int remainEnqueueSize = this.Capacity - this.Count;

        for (; (enqueuedSize < item.Length && enqueuedSize < remainEnqueueSize); enqueuedSize++)
            CircularBuffer.Enqueue(item[enqueuedSize]);

        if ((item.Length - enqueuedSize) != 0)
        {
            Remove((item.Length - enqueuedSize));//remaining item size

            for (; enqueuedSize < item.Length; enqueuedSize++)
                CircularBuffer.Enqueue(item[enqueuedSize]);
        }           
    }

    /// <summary>
    /// Removes and Returns an item from the FIFO.
    /// </summary>
    /// <returns> Item removed. </returns>
    public T Remove()
    {
        T removedItem = CircularBuffer.Peek();
        CircularBuffer.Dequeue();

        return removedItem;
    }

    /// <summary>
    /// Removes and Returns the array of items form the FIFO.
    /// </summary>
    /// <param name="size"> The size of item to be removed from the FIFO. </param>
    /// <returns> Removed array of items </returns>
    public T[] Remove(int size)
    {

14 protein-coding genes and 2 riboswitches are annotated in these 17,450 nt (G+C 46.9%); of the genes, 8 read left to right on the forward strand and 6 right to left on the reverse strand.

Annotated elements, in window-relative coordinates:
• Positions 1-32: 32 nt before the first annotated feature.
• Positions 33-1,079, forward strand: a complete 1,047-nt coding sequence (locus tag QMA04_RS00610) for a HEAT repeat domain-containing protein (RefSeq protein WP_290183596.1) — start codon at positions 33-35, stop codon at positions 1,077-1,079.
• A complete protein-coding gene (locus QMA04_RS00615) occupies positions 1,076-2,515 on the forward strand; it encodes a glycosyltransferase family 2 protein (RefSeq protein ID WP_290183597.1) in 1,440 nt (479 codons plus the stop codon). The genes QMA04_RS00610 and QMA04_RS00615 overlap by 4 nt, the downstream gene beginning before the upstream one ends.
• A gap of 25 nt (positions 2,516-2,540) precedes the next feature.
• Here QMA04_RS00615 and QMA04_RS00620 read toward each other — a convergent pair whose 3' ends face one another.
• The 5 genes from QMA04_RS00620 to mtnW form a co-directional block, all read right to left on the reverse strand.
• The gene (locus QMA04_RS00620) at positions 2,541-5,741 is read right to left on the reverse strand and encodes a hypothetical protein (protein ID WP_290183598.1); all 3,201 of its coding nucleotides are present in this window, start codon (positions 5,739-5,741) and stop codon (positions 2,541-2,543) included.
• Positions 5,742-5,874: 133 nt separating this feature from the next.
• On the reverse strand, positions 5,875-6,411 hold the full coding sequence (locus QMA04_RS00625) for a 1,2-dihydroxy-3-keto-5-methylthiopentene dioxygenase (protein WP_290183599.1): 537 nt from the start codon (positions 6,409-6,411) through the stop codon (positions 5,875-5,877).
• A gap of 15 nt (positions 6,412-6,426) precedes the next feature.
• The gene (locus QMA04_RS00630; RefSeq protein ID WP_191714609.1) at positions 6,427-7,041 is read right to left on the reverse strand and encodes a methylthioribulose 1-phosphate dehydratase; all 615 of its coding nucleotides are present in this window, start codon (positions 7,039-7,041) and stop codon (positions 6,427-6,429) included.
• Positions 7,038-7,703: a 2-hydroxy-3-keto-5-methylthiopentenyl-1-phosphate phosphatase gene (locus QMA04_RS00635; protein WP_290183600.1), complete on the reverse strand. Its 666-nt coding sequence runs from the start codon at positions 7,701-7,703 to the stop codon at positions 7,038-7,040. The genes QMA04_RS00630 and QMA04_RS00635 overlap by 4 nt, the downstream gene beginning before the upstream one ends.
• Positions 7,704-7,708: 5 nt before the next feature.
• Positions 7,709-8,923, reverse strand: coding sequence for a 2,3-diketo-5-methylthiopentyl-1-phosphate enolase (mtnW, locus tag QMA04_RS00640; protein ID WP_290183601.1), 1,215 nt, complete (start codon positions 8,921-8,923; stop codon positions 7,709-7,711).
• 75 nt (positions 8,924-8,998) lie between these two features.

if (size > CircularBuffer.Count)
            size = CircularBuffer.Count;

        T[] removedItems = new T[size];
        for (int i = 0; i < size; i++)
        {
            removedItems[i] = CircularBuffer.Peek();
            CircularBuffer.Dequeue();
        }

        return removedItems;
    }



    /// <summary>
    /// Returns the item at the beginning of the FIFO with out removing it.
    /// </summary>
    /// <returns> Item Peeked. </returns>
    public T Peek()
    {
        return CircularBuffer.Peek();
    }

    /// <summary>
    /// Returns the array of item at the beginning of the FIFO with out removing it.
    /// </summary>
    /// <param name="size"> The size of the array items. </param>
    /// <returns> Array of peeked items. </returns>
    public T[] Peek(int size)
    {
        T[] arrayItems = new T[CircularBuffer.Count];
        CircularBuffer.CopyTo(arrayItems, 0);

        if (size > CircularBuffer.Count)
            size = CircularBuffer.Count;